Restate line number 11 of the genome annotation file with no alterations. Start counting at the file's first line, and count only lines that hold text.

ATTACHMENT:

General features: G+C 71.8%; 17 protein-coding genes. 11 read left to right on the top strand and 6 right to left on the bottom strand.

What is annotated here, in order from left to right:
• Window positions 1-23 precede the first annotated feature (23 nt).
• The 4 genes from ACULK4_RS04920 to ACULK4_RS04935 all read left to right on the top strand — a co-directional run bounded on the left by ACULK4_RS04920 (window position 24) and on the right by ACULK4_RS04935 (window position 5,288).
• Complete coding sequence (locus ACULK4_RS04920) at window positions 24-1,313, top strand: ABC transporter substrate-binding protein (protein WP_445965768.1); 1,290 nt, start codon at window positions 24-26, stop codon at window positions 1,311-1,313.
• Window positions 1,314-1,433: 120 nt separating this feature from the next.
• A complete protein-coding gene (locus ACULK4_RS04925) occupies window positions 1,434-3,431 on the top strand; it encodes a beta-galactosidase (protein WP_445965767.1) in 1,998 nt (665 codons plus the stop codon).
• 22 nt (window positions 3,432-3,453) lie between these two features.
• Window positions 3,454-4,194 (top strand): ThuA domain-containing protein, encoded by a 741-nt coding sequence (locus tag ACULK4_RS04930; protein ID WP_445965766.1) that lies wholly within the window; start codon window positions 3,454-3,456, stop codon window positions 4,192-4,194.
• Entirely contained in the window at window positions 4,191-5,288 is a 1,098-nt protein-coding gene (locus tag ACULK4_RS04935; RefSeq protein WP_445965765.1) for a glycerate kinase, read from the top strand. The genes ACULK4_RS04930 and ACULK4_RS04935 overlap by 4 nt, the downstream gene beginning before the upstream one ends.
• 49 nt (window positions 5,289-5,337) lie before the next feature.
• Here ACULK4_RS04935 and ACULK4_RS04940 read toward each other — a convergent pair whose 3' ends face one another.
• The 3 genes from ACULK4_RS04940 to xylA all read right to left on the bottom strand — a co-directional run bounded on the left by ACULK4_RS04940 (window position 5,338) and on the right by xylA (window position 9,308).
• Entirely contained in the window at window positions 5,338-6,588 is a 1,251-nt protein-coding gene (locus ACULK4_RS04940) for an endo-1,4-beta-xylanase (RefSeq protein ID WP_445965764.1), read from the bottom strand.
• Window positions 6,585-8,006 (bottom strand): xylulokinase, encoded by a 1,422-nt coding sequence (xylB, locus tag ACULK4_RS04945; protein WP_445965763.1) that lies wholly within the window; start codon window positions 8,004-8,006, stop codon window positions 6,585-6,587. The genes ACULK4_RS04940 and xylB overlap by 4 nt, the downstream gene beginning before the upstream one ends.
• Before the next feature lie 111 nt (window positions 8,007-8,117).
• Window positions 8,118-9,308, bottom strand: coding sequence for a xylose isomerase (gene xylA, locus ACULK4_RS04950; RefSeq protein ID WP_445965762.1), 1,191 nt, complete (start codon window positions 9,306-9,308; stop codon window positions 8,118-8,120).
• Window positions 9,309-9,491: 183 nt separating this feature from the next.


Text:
• 49 nt (window positions 5,289-5,337) lie before the next feature.